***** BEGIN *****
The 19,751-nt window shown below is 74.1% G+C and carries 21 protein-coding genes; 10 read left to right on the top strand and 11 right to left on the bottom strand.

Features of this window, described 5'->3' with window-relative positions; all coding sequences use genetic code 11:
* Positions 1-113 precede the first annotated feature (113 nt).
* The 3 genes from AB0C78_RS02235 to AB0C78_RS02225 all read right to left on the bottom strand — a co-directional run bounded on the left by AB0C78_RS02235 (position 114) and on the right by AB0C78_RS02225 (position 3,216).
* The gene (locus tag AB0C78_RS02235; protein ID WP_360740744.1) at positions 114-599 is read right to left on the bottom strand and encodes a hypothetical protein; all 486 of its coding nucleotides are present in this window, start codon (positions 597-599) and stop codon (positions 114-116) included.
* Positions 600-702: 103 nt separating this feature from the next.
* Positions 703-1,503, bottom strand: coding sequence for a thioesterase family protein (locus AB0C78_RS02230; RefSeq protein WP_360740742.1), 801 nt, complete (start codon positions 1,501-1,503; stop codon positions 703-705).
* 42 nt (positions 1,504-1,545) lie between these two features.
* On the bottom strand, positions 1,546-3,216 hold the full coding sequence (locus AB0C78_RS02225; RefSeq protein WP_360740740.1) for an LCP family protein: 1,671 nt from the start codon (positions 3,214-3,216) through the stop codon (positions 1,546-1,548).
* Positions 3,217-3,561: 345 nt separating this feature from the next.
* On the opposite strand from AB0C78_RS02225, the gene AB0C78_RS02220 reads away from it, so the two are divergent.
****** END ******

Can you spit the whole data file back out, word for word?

The 19,751-nt window shown below is 74.1% G+C and carries 21 protein-coding genes; 10 read left to right on the top strand and 11 right to left on the bottom strand.

Features of this window, described 5'->3' with window-relative positions; all coding sequences use genetic code 11:
* Positions 1-113 precede the first annotated feature (113 nt).
* The 3 genes from AB0C78_RS02235 to AB0C78_RS02225 all read right to left on the bottom strand — a co-directional run bounded on the left by AB0C78_RS02235 (position 114) and on the right by AB0C78_RS02225 (position 3,216).
* The gene (locus tag AB0C78_RS02235; protein ID WP_360740744.1) at positions 114-599 is read right to left on the bottom strand and encodes a hypothetical protein; all 486 of its coding nucleotides are present in this window, start codon (positions 597-599) and stop codon (positions 114-116) included.
* Positions 600-702: 103 nt separating this feature from the next.
* Positions 703-1,503, bottom strand: coding sequence for a thioesterase family protein (locus AB0C78_RS02230; RefSeq protein WP_360740742.1), 801 nt, complete (start codon positions 1,501-1,503; stop codon positions 703-705).
* 42 nt (positions 1,504-1,545) lie between these two features.
* On the bottom strand, positions 1,546-3,216 hold the full coding sequence (locus AB0C78_RS02225; RefSeq protein WP_360740740.1) for an LCP family protein: 1,671 nt from the start codon (positions 3,214-3,216) through the stop codon (positions 1,546-1,548).
* Positions 3,217-3,561: 345 nt separating this feature from the next.
* On the opposite strand from AB0C78_RS02225, the gene AB0C78_RS02220 reads away from it, so the two are divergent.